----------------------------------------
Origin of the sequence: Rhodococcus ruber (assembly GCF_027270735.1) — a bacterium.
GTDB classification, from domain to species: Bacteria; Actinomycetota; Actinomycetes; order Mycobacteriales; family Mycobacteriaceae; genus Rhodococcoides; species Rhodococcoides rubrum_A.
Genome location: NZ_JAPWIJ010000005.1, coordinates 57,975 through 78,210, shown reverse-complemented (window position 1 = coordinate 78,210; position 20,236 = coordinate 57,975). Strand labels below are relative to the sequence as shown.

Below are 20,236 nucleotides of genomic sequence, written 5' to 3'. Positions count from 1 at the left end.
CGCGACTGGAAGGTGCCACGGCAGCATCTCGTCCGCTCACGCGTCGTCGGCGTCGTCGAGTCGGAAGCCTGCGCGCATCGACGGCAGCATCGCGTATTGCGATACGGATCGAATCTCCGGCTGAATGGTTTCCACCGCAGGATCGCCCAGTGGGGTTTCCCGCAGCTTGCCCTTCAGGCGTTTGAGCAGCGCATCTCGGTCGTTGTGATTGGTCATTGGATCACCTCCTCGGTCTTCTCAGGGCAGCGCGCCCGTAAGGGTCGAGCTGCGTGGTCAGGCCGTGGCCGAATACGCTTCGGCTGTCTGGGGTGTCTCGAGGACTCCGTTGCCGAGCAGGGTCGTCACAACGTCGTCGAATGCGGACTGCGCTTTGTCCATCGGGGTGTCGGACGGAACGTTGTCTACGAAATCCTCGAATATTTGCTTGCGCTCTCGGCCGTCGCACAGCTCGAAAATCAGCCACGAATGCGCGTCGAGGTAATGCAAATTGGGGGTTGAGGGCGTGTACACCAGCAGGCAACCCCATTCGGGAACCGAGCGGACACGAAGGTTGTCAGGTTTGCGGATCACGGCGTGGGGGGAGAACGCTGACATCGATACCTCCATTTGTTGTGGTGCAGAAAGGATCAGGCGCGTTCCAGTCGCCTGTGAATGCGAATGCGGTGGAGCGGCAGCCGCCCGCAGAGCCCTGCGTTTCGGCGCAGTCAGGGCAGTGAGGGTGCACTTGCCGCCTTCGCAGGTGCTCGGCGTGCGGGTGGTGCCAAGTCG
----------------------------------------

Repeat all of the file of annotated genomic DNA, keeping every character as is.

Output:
Origin of the sequence: Rhodococcus ruber (assembly GCF_027270735.1) — a bacterium.
GTDB classification, from domain to species: Bacteria; Actinomycetota; Actinomycetes; order Mycobacteriales; family Mycobacteriaceae; genus Rhodococcoides; species Rhodococcoides rubrum_A.
Genome location: NZ_JAPWIJ010000005.1, coordinates 57,975 through 78,210, shown reverse-complemented (window position 1 = coordinate 78,210; position 20,236 = coordinate 57,975). Strand labels below are relative to the sequence as shown.

Below are 20,236 nucleotides of genomic sequence, written 5' to 3'. Positions count from 1 at the left end.
CGCGACTGGAAGGTGCCACGGCAGCATCTCGTCCGCTCACGCGTCGTCGGCGTCGTCGAGTCGGAAGCCTGCGCGCATCGACGGCAGCATCGCGTATTGCGATACGGATCGAATCTCCGGCTGAATGGTTTCCACCGCAGGATCGCCCAGTGGGGTTTCCCGCAGCTTGCCCTTCAGGCGTTTGAGCAGCGCATCTCGGTCGTTGTGATTGGTCATTGGATCACCTCCTCGGTCTTCTCAGGGCAGCGCGCCCGTAAGGGTCGAGCTGCGTGGTCAGGCCGTGGCCGAATACGCTTCGGCTGTCTGGGGTGTCTCGAGGACTCCGTTGCCGAGCAGGGTCGTCACAACGTCGTCGAATGCGGACTGCGCTTTGTCCATCGGGGTGTCGGACGGAACGTTGTCTACGAAATCCTCGAATATTTGCTTGCGCTCTCGGCCGTCGCACAGCTCGAAAATCAGCCACGAATGCGCGTCGAGGTAATGCAAATTGGGGGTTGAGGGCGTGTACACCAGCAGGCAACCCCATTCGGGAACCGAGCGGACACGAAGGTTGTCAGGTTTGCGGATCACGGCGTGGGGGGAGAACGCTGACATCGATACCTCCATTTGTTGTGGTGCAGAAAGGATCAGGCGCGTTCCAGTCGCCTGTGAATGCGAATGCGGTGGAGCGGCAGCCGCCCGCAGAGCCCTGCGTTTCGGCGCAGTCAGGGCAGTGAGGGTGCACTTGCCGCCTTCGCAGGTGCTCGGCGTGCGGGTGGTGCCAAGTCG